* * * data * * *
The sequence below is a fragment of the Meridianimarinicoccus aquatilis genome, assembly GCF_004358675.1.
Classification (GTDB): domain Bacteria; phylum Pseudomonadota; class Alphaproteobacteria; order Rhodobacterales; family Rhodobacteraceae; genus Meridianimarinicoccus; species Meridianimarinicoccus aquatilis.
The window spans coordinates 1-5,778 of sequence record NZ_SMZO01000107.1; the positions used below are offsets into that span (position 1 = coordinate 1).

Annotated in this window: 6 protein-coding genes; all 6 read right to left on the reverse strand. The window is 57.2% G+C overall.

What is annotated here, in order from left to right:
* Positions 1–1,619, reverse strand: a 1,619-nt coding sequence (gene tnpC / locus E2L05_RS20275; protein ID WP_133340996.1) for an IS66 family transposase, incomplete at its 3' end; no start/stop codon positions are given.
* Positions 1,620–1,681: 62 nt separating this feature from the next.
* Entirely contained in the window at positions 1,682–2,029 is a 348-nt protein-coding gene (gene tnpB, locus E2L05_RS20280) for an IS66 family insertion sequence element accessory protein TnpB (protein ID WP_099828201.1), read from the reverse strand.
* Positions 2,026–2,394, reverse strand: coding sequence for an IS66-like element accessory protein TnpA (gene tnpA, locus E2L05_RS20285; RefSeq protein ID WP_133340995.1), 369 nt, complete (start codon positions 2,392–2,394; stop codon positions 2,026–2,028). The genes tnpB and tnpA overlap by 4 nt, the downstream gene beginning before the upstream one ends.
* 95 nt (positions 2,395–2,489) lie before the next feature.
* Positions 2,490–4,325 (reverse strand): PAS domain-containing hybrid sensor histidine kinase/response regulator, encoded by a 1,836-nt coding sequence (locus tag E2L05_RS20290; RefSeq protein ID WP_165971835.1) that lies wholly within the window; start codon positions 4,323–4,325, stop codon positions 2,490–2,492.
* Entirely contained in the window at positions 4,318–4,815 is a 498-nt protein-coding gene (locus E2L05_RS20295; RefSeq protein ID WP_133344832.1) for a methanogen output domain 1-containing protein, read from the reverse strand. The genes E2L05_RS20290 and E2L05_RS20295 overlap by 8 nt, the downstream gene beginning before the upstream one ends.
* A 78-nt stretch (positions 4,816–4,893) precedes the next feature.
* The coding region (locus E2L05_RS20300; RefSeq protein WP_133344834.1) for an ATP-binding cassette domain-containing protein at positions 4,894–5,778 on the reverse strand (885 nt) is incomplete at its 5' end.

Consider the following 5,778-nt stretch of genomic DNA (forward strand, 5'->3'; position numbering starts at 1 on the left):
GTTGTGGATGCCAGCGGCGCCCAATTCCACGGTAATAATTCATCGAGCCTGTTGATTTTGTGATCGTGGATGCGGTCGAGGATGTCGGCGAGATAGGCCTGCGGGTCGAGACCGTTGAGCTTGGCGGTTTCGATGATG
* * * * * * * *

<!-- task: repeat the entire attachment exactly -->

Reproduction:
The sequence below is a fragment of the Meridianimarinicoccus aquatilis genome, assembly GCF_004358675.1.
Classification (GTDB): domain Bacteria; phylum Pseudomonadota; class Alphaproteobacteria; order Rhodobacterales; family Rhodobacteraceae; genus Meridianimarinicoccus; species Meridianimarinicoccus aquatilis.
The window spans coordinates 1-5,778 of sequence record NZ_SMZO01000107.1; the positions used below are offsets into that span (position 1 = coordinate 1).

Annotated in this window: 6 protein-coding genes; all 6 read right to left on the reverse strand. The window is 57.2% G+C overall.

What is annotated here, in order from left to right:
* Positions 1–1,619, reverse strand: a 1,619-nt coding sequence (gene tnpC / locus E2L05_RS20275; protein ID WP_133340996.1) for an IS66 family transposase, incomplete at its 3' end; no start/stop codon positions are given.
* Positions 1,620–1,681: 62 nt separating this feature from the next.
* Entirely contained in the window at positions 1,682–2,029 is a 348-nt protein-coding gene (gene tnpB, locus E2L05_RS20280) for an IS66 family insertion sequence element accessory protein TnpB (protein ID WP_099828201.1), read from the reverse strand.
* Positions 2,026–2,394, reverse strand: coding sequence for an IS66-like element accessory protein TnpA (gene tnpA, locus E2L05_RS20285; RefSeq protein ID WP_133340995.1), 369 nt, complete (start codon positions 2,392–2,394; stop codon positions 2,026–2,028). The genes tnpB and tnpA overlap by 4 nt, the downstream gene beginning before the upstream one ends.
* 95 nt (positions 2,395–2,489) lie before the next feature.
* Positions 2,490–4,325 (reverse strand): PAS domain-containing hybrid sensor histidine kinase/response regulator, encoded by a 1,836-nt coding sequence (locus tag E2L05_RS20290; RefSeq protein ID WP_165971835.1) that lies wholly within the window; start codon positions 4,323–4,325, stop codon positions 2,490–2,492.
* Entirely contained in the window at positions 4,318–4,815 is a 498-nt protein-coding gene (locus E2L05_RS20295; RefSeq protein ID WP_133344832.1) for a methanogen output domain 1-containing protein, read from the reverse strand. The genes E2L05_RS20290 and E2L05_RS20295 overlap by 8 nt, the downstream gene beginning before the upstream one ends.
* A 78-nt stretch (positions 4,816–4,893) precedes the next feature.
* The coding region (locus E2L05_RS20300; RefSeq protein WP_133344834.1) for an ATP-binding cassette domain-containing protein at positions 4,894–5,778 on the reverse strand (885 nt) is incomplete at its 5' end.

Consider the following 5,778-nt stretch of genomic DNA (forward strand, 5'->3'; position numbering starts at 1 on the left):
GTTGTGGATGCCAGCGGCGCCCAATTCCACGGTAATAATTCATCGAGCCTGTTGATTTTGTGATCGTGGATGCGGTCGAGGATGTCGGCGAGATAGGCCTGCGGGTCGAGACCGTTGAGCTTGGCGGTTTCGATGATG